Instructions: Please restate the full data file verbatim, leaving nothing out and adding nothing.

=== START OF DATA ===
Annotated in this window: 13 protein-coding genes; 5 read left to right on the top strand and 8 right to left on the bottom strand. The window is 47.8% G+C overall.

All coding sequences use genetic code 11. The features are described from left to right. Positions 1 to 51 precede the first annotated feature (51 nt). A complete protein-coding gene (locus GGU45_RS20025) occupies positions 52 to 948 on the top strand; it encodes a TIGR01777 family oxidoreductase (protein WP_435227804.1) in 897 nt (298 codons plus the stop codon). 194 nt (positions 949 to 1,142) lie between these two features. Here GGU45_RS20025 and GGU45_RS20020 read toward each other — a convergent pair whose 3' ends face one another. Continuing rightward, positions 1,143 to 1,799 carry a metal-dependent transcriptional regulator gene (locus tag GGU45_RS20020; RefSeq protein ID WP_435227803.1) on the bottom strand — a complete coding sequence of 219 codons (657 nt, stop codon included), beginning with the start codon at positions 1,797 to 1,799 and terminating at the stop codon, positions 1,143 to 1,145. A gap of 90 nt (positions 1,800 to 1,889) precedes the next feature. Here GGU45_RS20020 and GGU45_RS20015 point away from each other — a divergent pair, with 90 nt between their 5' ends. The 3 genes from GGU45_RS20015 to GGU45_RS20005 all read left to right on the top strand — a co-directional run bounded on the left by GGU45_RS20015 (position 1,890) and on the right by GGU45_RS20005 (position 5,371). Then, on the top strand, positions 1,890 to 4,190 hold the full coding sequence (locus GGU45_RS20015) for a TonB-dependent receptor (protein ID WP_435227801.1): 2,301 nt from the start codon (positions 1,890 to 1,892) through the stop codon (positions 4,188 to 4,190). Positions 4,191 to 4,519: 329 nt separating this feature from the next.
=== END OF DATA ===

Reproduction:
Annotated in this window: 13 protein-coding genes; 5 read left to right on the top strand and 8 right to left on the bottom strand. The window is 47.8% G+C overall.

All coding sequences use genetic code 11. The features are described from left to right. Positions 1 to 51 precede the first annotated feature (51 nt). A complete protein-coding gene (locus GGU45_RS20025) occupies positions 52 to 948 on the top strand; it encodes a TIGR01777 family oxidoreductase (protein WP_435227804.1) in 897 nt (298 codons plus the stop codon). 194 nt (positions 949 to 1,142) lie between these two features. Here GGU45_RS20025 and GGU45_RS20020 read toward each other — a convergent pair whose 3' ends face one another. Continuing rightward, positions 1,143 to 1,799 carry a metal-dependent transcriptional regulator gene (locus tag GGU45_RS20020; RefSeq protein ID WP_435227803.1) on the bottom strand — a complete coding sequence of 219 codons (657 nt, stop codon included), beginning with the start codon at positions 1,797 to 1,799 and terminating at the stop codon, positions 1,143 to 1,145. A gap of 90 nt (positions 1,800 to 1,889) precedes the next feature. Here GGU45_RS20020 and GGU45_RS20015 point away from each other — a divergent pair, with 90 nt between their 5' ends. The 3 genes from GGU45_RS20015 to GGU45_RS20005 all read left to right on the top strand — a co-directional run bounded on the left by GGU45_RS20015 (position 1,890) and on the right by GGU45_RS20005 (position 5,371). Then, on the top strand, positions 1,890 to 4,190 hold the full coding sequence (locus GGU45_RS20015) for a TonB-dependent receptor (protein ID WP_435227801.1): 2,301 nt from the start codon (positions 1,890 to 1,892) through the stop codon (positions 4,188 to 4,190). Positions 4,191 to 4,519: 329 nt separating this feature from the next.